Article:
Midnight Clear

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I read the eBook version and moved through it at a good, steady pace over a week. The writer has a casual, easy style. I really liked the line when Callahan is sitting at a traffic light with her mind wandering and she writes, "I looked up from my brother's past to see that my future had started to move." (p. 143) I also liked the way she wove in pop-culture details to make it authentic such as, "The Christmas Eve traffic was the worst I'd ever seen. Worse than the Olympics, worse than the traffic around the stadium the year the Braves won the World Series." (p. 297)

On a scale of 1 - 5 (5 being a lot of examples/instances):

Sex: 2

Religion: 2

Gruesome: 1

Suspense: 2

Morality: 4

Traditional: 3

Sex - There are a few instances with very little details. Given the types of some characters, it would be weird if there were no references. "The players were the only things of real interest. Shay, in a black lace teddy, was doing a drunken bump-and-grind to some raunchy Janet Jackson song, oozing around a man dressed only in baggy plaid boxer shorts and some kind of science fiction-looking headgear." (p. 296)

Religion - There are instances of church attendance, especially for religious occasions, but there are equally as many examples of derogatory religious comments. "Since my father died, we've been a family of lapsed Catholics, but two years ago, my mother had brokered some kind of private deal with God. She goes to mass now, but not at any one specific church. Doesn't want any uppity priests trying to tell her how to live her life. She goes just when she feels she needs it. And she does her laps on the beads. Religiously, you might say." (p. 186) "Of course, I'm Catholic, so snappy isn't exactly part of my church music experience." (p. 220)

Gruesome - For a murder-mystery it was remarkable un-gruesome.

Suspense - Most of the book felt like a Sunday drive through a state park. For me it got suspenseful around page 293 when it seemed like a character was going to get away and others were chasing them. The suspense was still going on ten pages later when Callahan got attacked and then passed out.

Morality - Many characters are concerned with the welfare of one child and try very hard to do the best thing for her. Some characters have made poor choices in life - some are trying to overcome their choices.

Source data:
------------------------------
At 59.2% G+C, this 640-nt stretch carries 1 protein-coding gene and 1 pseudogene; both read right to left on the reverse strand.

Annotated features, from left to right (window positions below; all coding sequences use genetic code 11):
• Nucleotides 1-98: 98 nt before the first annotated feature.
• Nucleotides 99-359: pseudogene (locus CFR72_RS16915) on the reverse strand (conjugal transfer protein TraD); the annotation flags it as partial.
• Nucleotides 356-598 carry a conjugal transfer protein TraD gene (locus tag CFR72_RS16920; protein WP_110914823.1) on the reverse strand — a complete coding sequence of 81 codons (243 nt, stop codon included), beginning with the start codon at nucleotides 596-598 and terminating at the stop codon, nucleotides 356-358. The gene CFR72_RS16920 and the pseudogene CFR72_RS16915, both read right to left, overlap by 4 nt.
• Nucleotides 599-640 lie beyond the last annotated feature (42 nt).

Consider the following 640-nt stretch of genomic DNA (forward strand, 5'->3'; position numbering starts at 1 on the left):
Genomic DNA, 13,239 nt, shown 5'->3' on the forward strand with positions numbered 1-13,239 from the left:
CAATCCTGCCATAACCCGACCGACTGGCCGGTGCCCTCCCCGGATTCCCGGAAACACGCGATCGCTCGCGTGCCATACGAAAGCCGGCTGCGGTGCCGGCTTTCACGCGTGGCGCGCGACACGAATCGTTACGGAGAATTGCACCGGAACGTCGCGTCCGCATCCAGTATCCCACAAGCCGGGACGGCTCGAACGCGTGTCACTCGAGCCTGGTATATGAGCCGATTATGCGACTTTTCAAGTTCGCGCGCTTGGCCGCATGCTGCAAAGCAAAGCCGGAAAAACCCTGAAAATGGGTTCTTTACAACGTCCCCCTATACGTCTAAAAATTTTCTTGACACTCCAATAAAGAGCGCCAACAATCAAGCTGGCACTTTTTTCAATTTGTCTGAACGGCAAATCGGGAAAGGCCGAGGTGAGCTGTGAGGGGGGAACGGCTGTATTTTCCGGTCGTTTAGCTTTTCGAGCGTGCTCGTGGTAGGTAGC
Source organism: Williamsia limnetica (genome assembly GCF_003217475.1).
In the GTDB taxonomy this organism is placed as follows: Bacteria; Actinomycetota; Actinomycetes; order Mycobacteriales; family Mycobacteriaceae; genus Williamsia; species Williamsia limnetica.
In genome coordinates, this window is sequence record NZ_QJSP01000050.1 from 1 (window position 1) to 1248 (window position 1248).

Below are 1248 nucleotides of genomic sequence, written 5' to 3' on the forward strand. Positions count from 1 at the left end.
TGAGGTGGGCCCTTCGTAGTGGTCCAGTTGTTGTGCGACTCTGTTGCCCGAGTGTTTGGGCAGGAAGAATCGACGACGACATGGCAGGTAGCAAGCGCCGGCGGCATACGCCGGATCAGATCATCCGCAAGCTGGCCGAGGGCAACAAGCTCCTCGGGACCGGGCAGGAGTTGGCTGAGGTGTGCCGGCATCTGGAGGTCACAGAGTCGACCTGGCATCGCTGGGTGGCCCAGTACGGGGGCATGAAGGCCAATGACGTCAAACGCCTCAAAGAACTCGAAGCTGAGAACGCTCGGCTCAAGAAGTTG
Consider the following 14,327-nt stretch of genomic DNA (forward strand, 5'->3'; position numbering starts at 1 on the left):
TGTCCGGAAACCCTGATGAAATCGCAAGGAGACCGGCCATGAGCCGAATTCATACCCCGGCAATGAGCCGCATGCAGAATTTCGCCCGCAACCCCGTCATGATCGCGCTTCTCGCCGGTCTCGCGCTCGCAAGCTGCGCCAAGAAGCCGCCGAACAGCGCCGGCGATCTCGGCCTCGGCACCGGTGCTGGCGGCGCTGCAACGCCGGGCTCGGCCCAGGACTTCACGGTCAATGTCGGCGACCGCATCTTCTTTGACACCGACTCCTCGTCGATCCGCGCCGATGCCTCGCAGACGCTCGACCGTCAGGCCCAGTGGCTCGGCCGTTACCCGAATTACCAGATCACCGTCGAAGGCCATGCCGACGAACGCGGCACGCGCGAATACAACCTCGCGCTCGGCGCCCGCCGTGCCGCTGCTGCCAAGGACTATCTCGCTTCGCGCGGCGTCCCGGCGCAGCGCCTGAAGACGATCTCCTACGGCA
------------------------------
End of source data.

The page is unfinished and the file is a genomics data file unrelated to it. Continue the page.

Traditional - references to hookers and johns and a "fat readheaded transvestite with a black teenager so stoned she had to pull him along to get him to walk." (p. 214) Overall the family of characters is very normal in the way that families are messy, not picture perfect.

The story centers around a lady who goes by the name of Callahan like coaches call jocks by their last name. She used to be on the police force and had earned the rank of detective but for reasons that are hinted at but not entirely explained she is no longer. She quit the force seven years ago and got a Private Investigator license but instead she runs a cleaning business. This is one in a series of "Callahan" mysteries so I get the idea that she often gets mixed up in solving crimes and playing the role of detective. In this edition the crimes happen to center around her brother (Brian) who has been estranged from the family for a number of years.

The family tree is lightly sketched but not overly essential. Callahan Garrity lives with her mother, Edna, in Candler Park. Callahan has a sister named Maureen who is married and has a couple of boys and lives near Roswell. Her (good) brother, Kevin, is also married but we never meet him.

Callahan apparently has a boyfriend named Mac. We don't get much history but he suddenly just shows up one day and it is implied that there is some sort of history between them. A lawyer named "Ferd" is also brought onto the canvass. He is an old friend of Callahan's father.

Little hints are dropped here and there but it is never clear what happened to Callahan's father. He is no longer living but it is unclear if her parents divorced before he died, maybe from lung cancer (ref. p. 166). On page 93 Ferd says, "Jack stayed with me through three divorces", which, to me, is unclear whether the divorces were Ferd's or Jack's. Regardless it sounds like Mr. Garrity was quite a character and probably responsible for shaping Callahan into the tough woman she is. She quotes one of his favorite sayings on page 156, "Better to be pissed off than pissed on". It is also implied that Edna's husband might have cheated on her with one of the unsavory characters of the novel. (ref. p. 181)

Discussion Questions

Did you have "a real dime store when you were a kid"? "Not a Kmart or a Target but a Woolworth's"? (p. 1)

Tell a favorite memory of the dime store. Did you have any favorite snow globes when you were young?

Callahan says her family has set menus (p. 5) for Thanksgiving, Christmas, Easter, etc.

What occasions have set menus in your family? What are the traditional foods on the menu?

Why did Edna think green velvet was okay for Maura's elf suit but not black velvet for a funeral dress? (p. 133)

Callahan described "Fun Town" as "...before Six flags. Before DisneyWorld. We didn't know it was cheesy and third-rate." (p. 214) Did you have any cheesy parks growing up? Callahan recollected the Tilt-a-Whirl. (p. 215) What were your favorite rides?

Did Maura end up with the right people? (p. 319-320)

Theme Ideas

Callahan remembers buying her mother a plastic snow globe. (p. 1) Make your own snow globes.

Include snow globes in your decorations.

Sing (off-key) Christmas carols (p. 58)

Watch "White Christmas", Mr. Garrity's favorite movie. (p. 278)